What a mess.
WHAT WAS THE INTERNSHIP SCHEME?
About 85 interns from overseas arrived in New Zealand to join the Campaign for Change, a programme advertised as being “independent of any political party. and focused on voter enrollment with a goal of speaking with 100,000 non-voters.
Seems straightforward, right? But then there's the commitments made, the guy running it quitting two weeks ago and Labour's own campaign stance on foriegn students.
The programme was led by former Labour party chief of staff Matt McCarten. He took on the students with the promise of a “high powered learning programme” which included talks from Helen Clark, Andrew Little and Jacinda Ardern, Politik journalist Richard Harman reported.
The interns, mostly university students from the USA, were not paid, but were given free accommodation at Northcote’s Awataha Marae, and had their expenses paid for.
The scandal blew up after some of the interns, who are mostly from the US, complained of living in cramped conditions at an Auckland marae and doing “drudge work”.
Adding fuel to the fire is Labour’s recent calls for a crackdown on foreign students working in New Zealand.
Now the party is scrambling to limit the damage.
HOW BAD WAS IT AT THE MARAE?
Politik reported interns had complained of living in substandard conditions and being made to cold call or door knock members of the public, or approach universities and unions to recruit voters or more volunteers.
Photos published on the website show cramped dormitories and a broken shower. Other photos are said to have picture bathroom cupboard doors hanging off their hinges and unfinished construction work with material piled beside mattresses.
In an interview with 95bFM, one intern said when they arrived at the marae they had to build their own cubicles and raided an abandoned church for furniture. “Basically we made our own accommodation out of like abandoned materials and plastic.”
But not all the interns were unhappy. One spoken to by the NZ Herald said it was disappointing to read comments about "sweatshop" conditions and "slave labour".
"Three meals a day, every single day, were provided. The care they have provided is comprehensive. The one thing that has cause a bit of chatter is the cubicle situation, which I understand is not ideal. But the sweatshop conditions, where we were rallied into a line and forced to work, that's not true at all."
The marae's chief executive Anthony Wilson has also denied that the accommodation is sub-standard and said it had been unfairly smeared for political purposes. Most interns he had spoken to had loved their stay.
WHO ARE THE INTERNS ANYWAY?
Campaign for Change had used social media to profile some of its volunteers, a few of which we have screengrabs of, though the posts on Twitter, Instagram and Facebook have now been deleted.
BUT WAIT, IS ANY OF THIS ILLEGAL?
There have been reports that the interns are in the country on working holiday visas, but Labour's general secretary Andrew Kirton told RNZ he was still working on finding out whether the students were on the correct visas.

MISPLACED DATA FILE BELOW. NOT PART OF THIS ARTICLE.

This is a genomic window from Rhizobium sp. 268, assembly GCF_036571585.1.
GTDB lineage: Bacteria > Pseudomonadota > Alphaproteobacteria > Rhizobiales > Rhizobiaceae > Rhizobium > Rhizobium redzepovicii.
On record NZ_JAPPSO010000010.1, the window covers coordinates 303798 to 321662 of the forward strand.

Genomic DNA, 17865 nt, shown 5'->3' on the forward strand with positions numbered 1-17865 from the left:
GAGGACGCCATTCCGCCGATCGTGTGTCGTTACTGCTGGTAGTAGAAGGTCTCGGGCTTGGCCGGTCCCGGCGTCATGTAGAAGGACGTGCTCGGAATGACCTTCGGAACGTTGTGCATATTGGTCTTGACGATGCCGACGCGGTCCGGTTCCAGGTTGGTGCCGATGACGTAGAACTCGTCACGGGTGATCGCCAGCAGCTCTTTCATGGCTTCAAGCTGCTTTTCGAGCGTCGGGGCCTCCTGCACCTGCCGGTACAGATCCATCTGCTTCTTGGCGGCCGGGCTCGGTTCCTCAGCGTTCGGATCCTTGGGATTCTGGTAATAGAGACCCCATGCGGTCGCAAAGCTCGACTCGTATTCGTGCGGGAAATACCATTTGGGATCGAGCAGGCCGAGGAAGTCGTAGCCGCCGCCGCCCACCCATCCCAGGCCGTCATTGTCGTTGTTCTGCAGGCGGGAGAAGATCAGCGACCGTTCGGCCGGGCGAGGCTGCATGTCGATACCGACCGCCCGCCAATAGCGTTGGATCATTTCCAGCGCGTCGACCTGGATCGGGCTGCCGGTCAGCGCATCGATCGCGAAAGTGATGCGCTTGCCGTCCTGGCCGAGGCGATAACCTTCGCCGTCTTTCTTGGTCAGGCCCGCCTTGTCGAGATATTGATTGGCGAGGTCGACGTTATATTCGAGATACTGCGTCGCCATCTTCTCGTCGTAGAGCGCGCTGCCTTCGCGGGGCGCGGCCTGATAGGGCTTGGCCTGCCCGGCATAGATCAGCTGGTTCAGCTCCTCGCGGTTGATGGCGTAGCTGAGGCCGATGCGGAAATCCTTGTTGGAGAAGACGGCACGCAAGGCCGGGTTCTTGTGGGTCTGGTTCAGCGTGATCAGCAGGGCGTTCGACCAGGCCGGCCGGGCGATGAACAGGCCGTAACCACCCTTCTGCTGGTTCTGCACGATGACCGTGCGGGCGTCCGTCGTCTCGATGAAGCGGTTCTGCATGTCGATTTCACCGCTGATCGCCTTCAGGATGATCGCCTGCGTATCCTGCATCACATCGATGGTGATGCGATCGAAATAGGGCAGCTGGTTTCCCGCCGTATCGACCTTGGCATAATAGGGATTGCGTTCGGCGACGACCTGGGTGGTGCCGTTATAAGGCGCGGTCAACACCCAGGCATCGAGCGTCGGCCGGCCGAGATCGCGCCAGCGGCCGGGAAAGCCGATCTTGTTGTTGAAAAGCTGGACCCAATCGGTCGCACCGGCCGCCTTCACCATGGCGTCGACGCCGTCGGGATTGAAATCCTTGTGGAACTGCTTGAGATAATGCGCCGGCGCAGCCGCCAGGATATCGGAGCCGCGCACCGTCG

The student who spoke with 95bFM, said the programnme left them feeling exploited.
“I was brought [to New Zealand] under the idea there would only be like 15 people, and I'd only work 40 hours a week, and the accommodation would be like dorm style accommodation with basic groceries provided, ’cause that's literally what's written down on our contract that they made me. And so generally everyone got lied to in different ways…” the student told bFM.
“Everyone got lied to in different ways.”
Kirton is deflecting blame to McCarten, who still works closely with Labour, telling RNZ: "The problem here is that is got out of control, too many people coming in and the management wasn't up to scratch."
AND WHO IS MATT MCCARTEN?
McCarten, 58, has long been involved in left-wing politics - including Labour, Jim Anderton’s NewLabour, Alliance, as well as the Maori and Mana parties. He is also a former secretary of the Unite Union.
In 2014, he became chief of staff of the Labour party, under the leadership of David Cunliffe. In August last year, he left the position, becoming head of Auckland’s regional office, a position he left about two weeks ago.
After news broke of complaints from some interns, McCarten told RNZ the scale of the programme had become greater than he could manage, and that he is no longer involved.
WHAT DID LABOUR KNOW?
The programme was run by McCarten, with the approval of the Labour party’s Auckland office.
Kirton said the party had known about the scheme since April, but was unaware of the number of students and the state of the accommodation until recently.
Labour leader Andrew Little told RNZ that what has happened was embarrassing. "[The programme] has got wildly out of control, people have now found they can't manage it, the party's headquarters have found out and they've stepped in to take control of it."
According to Politik, some students have already returned home, while others who can’t afford to change their flight will remain until the end of the programme.
Kirton said the remaining interns were being moved out of the marae, and were being billeted with families.